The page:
Friday, August 31, 2007

Raising children bilingual

If you have children in Germany, you have probably been wondering how to help your children become competent in both English (or whatever your mother tongue is) and German. I know some people who have raised their children only speaking German with them. This is partly from the parents' interest in helping their children fit in and sometimes from the school boards who tell parents that their child has a deficit in German.

My father is from Norway, but I grew up in the US. At first, my father tried speaking Norwegian to my sister and I, but shortly he gave up. Back then, it was harder. It has been much easier for me to speak English with my children. Our first child, Lena, was stronger in English than in German at first. But, quickly German became much stronger, since she was in Kindergarten and everyone else was speaking German to her. In fact, she got to a point where she always answered me in German. She knew that I understood her, so it was easier for her to speak German to me. Our son, Niklas, is at a similar age now, where he answers often in German.

At a young age, children develop one language more than another. Then they will want to stay in that one language unless there lots of other impulses. It has been much easier to get our son to speak English than it was with our daughter. For our daughter she had only heard English from me and from books. But, we took a trip to the US for 3 months where the kids were in day care. There they realized that they had to talk in English to get along. That conversion took 2 days. Then, suddenly Lena wanted to speak English with me. Now Niklas hears Lena speaking English with me and he wants to speak English with me, too. He is just missing the vocabulary. When I drive them to kindergarten in the mornings, Niklas will say "ich bin dran", when it is his turn to pick out a CD to listen to. I try to play dumb and Lena will often help him out. But, I don't want to make it too difficult or else he will just give up altogether.

The most important way to help the children learn your mother tongue is to speak to them and read to them. When they answer, you can repeat what they said and in doing say you can say it properly. That way they hear what is right and you didn't have to tell them that they made a mistake. That way it doesn't feel like being taught.

There is also a lot of discussion around having more schools provide bilingual instruction in Germany. There are some schools that already offer this and more and converting or being created all the time. As a response to the PISA study a few years back that showed how poorly German students were doing, schools have been fundamentally reexamining their curricula. Many have seen the benefits that bilingual instruction offers and they are embracing this as a cornerstone of their revamped strategy.

The benefits to bilingual instruction are multi-fold. Firstly, it is a wonderful gift to a child. The earlier they start learning, the easier it will be. Researchers say that any language that comes into daily use before the age of 6 will be processed in the brain like a native language. This means that they child can learn through absorption, like a native, rather than having to memorize rules and vocabulary.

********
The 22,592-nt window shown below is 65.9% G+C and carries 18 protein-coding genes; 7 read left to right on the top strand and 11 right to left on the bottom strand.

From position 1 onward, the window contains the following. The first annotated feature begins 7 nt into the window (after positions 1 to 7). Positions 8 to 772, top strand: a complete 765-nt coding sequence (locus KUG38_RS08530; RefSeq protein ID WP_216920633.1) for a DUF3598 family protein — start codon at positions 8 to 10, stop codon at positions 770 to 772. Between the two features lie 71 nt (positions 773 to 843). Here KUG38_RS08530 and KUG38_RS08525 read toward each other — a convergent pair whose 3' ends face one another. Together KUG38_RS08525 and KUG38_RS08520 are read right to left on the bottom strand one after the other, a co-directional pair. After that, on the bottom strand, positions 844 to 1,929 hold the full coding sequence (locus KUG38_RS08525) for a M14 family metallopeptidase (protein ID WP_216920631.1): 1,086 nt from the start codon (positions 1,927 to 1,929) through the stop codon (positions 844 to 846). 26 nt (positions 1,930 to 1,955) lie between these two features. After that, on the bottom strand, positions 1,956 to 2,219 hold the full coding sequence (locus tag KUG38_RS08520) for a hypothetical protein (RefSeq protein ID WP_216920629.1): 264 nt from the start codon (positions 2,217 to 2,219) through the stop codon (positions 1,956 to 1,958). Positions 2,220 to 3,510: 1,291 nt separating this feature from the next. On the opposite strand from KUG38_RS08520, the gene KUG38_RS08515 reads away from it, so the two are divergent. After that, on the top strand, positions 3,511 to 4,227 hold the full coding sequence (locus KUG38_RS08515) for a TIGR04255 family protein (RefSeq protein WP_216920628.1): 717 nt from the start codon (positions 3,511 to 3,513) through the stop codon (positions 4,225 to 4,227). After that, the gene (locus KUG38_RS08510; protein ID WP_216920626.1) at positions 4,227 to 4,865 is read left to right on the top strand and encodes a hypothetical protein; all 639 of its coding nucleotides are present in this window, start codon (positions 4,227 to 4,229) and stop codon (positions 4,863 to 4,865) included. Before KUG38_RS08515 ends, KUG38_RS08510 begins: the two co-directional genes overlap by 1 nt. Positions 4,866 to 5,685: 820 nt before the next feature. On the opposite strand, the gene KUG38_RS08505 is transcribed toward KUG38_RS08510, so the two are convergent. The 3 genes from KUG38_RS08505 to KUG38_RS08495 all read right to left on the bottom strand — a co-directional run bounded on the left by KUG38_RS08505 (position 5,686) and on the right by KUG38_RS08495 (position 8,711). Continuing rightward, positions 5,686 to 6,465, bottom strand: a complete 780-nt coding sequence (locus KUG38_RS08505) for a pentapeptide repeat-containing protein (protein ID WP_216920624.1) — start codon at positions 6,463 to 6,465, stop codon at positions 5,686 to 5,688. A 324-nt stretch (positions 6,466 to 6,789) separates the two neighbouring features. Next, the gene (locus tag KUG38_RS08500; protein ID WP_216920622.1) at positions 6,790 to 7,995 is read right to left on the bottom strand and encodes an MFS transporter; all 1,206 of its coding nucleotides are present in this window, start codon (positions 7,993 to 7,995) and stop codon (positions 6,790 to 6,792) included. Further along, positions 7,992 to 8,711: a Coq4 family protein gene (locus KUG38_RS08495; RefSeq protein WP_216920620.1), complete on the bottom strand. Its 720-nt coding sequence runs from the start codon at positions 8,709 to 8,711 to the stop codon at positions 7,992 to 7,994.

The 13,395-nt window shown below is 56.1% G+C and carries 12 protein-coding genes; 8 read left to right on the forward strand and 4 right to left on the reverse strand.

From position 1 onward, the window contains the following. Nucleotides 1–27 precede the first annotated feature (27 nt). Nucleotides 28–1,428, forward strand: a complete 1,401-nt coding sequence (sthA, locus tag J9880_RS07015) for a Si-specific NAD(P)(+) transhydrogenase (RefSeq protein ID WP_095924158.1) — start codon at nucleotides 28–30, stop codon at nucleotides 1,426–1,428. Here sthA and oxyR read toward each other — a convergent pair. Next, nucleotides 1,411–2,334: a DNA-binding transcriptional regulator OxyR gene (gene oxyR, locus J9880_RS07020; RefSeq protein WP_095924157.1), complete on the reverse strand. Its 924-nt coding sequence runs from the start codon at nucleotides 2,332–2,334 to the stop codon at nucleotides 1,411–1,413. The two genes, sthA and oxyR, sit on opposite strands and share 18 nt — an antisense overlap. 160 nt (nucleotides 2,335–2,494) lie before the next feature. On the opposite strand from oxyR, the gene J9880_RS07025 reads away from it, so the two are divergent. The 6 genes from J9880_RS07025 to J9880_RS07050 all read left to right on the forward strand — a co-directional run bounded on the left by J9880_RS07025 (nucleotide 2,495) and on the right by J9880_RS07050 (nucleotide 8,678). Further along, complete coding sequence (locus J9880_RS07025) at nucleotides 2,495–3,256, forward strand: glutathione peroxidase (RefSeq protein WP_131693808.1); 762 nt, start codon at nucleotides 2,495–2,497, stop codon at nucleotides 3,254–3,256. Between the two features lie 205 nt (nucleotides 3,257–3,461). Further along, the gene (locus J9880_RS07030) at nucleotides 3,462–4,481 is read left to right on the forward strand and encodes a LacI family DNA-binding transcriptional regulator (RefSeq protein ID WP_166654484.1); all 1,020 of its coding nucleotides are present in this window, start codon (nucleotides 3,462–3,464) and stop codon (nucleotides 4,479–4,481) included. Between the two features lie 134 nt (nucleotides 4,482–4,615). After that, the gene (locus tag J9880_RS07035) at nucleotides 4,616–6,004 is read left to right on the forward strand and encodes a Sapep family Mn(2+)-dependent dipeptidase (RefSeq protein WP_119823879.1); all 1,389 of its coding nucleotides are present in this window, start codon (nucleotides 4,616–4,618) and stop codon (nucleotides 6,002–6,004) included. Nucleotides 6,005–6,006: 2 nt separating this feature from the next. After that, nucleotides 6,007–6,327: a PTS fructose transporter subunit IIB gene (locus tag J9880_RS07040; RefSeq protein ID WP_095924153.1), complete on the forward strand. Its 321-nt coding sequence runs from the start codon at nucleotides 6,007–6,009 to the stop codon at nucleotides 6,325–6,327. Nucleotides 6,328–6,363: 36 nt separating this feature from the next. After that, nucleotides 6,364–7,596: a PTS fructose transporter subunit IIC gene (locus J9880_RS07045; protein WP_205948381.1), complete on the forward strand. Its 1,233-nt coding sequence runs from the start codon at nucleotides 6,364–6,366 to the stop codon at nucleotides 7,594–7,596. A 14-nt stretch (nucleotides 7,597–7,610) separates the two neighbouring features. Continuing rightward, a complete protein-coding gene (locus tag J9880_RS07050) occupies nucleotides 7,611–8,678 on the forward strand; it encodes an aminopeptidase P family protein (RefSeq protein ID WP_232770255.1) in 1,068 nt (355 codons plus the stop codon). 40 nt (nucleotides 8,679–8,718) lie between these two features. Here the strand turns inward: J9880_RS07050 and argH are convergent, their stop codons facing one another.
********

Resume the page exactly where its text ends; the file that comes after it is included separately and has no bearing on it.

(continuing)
Secondarily, language learning helps in other areas of learning. A child who acquires a second language will have an easier time in learning mathematics and music. In learning languages, we learn to identify various kinds of patterns and this helps in so many fields.

An obvious further benefit is that the child can have greater connection to other cultures. If that other culture is part of their heritage, that will further ground the child and build their self-confidence.

Here are some helpful links for further information:

» "Learning a Second Language

» "Teaching Your Child a Foreign Language"

» Verein für Mehrsprachigkeit an Kindertageseinrichtungen und Schulen (A group promoting early language acquisition. The content is in English and in German)

» List of bilingual kindergartens and schools in Germany.

» Another List of bilingual schools in Germany

For those of you in Frankfurt, there is a new Kindergarten/Elementary School that is offering bilingual instruction:
» Metropolitan School Frankfurt am Main

I read this book and can highly recommend it to anyone. The German isn't very complex and is quite accessible:
"Mit zwei Sprachen groß werden."


Anonymous said...

We're only staying 'til around the end of the year, but...

If we were staying, I would enroll our son in German schools and let them learn English at home. Our son's English skills are already very good and he also knows a good amount of American Sign Language, which I've read is good for helping to bridge the gap between multiple languages.

In the US, we'd love to enroll our children in int'l/bilingual schools but will have to see what we can work out. We feel pretty strongly about helping our children learn a 2nd language as early as possible for some of the reasons you mention.

I don't get here regularly, but you're doing good things here... it's a great expat resource! Keep up the good work!

Haddock said...

We've raised our daughter bi-lingual. I only speak English to her whilst my wife (who is German) only speaks German to her - It works very well and she is fluent in both languages :)

Pecos Blue said...

Thank you this was useful.

Pecos Blue said...

Thank you this is helpful. Wish we had more resources out here.

Nashe^ said...

I'm studying bilingualism in college, and got here by pure chance. maybe I'll use your opinions someday, eh? :)